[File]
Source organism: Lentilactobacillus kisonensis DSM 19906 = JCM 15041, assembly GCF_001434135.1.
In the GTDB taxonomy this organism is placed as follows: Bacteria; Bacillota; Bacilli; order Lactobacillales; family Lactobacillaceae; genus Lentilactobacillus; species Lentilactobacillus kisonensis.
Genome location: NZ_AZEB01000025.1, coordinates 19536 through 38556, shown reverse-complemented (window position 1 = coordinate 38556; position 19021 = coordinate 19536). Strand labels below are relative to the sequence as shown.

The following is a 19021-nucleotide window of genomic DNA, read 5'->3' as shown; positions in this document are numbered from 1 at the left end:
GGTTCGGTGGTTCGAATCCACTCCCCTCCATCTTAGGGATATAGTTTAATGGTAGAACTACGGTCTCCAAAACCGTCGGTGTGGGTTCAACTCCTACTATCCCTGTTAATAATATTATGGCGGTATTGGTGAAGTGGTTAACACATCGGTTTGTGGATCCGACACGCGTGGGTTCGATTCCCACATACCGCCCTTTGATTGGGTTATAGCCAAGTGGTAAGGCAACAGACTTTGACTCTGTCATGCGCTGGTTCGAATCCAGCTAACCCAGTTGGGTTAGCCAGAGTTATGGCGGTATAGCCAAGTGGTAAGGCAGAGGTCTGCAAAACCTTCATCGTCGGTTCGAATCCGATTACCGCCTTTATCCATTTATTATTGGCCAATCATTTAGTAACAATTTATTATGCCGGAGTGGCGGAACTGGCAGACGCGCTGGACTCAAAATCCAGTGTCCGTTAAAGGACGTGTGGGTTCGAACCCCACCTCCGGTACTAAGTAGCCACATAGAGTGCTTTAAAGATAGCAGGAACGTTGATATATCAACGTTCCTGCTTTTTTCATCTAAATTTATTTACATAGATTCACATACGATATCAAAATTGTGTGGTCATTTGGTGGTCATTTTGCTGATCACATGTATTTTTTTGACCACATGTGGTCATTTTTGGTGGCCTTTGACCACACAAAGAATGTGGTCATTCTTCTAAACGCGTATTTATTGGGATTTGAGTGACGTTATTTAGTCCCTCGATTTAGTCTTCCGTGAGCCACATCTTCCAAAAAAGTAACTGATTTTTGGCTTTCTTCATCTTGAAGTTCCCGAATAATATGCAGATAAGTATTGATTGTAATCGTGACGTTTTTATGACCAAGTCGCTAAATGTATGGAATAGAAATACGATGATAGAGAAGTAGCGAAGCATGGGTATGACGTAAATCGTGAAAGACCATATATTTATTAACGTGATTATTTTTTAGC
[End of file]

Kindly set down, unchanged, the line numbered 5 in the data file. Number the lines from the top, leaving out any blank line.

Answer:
GGTTCGGTGGTTCGAATCCACTCCCCTCCATCTTAGGGATATAGTTTAATGGTAGAACTACGGTCTCCAAAACCGTCGGTGTGGGTTCAACTCCTACTATCCCTGTTAATAATATTATGGCGGTATTGGTGAAGTGGTTAACACATCGGTTTGTGGATCCGACACGCGTGGGTTCGATTCCCACATACCGCCCTTTGATTGGGTTATAGCCAAGTGGTAAGGCAACAGACTTTGACTCTGTCATGCGCTGGTTCGAATCCAGCTAACCCAGTTGGGTTAGCCAGAGTTATGGCGGTATAGCCAAGTGGTAAGGCAGAGGTCTGCAAAACCTTCATCGTCGGTTCGAATCCGATTACCGCCTTTATCCATTTATTATTGGCCAATCATTTAGTAACAATTTATTATGCCGGAGTGGCGGAACTGGCAGACGCGCTGGACTCAAAATCCAGTGTCCGTTAAAGGACGTGTGGGTTCGAACCCCACCTCCGGTACTAAGTAGCCACATAGAGTGCTTTAAAGATAGCAGGAACGTTGATATATCAACGTTCCTGCTTTTTTCATCTAAATTTATTTACATAGATTCACATACGATATCAAAATTGTGTGGTCATTTGGTGGTCATTTTGCTGATCACATGTATTTTTTTGACCACATGTGGTCATTTTTGGTGGCCTTTGACCACACAAAGAATGTGGTCATTCTTCTAAACGCGTATTTATTGGGATTTGAGTGACGTTATTTAGTCCCTCGATTTAGTCTTCCGTGAGCCACATCTTCCAAAAAAGTAACTGATTTTTGGCTTTCTTCATCTTGAAGTTCCCGAATAATATGCAGATAAGTATTGATTGTAATCGTGACGTTTTTATGACCAAGTCGCTAAATGTATGGAATAGAAATACGATGATAGAGAAGTAGCGAAGCATGGGTATGACGTAAATCGTGAAAGACCATATATTTATTAACGTGATTATTTTTTAGC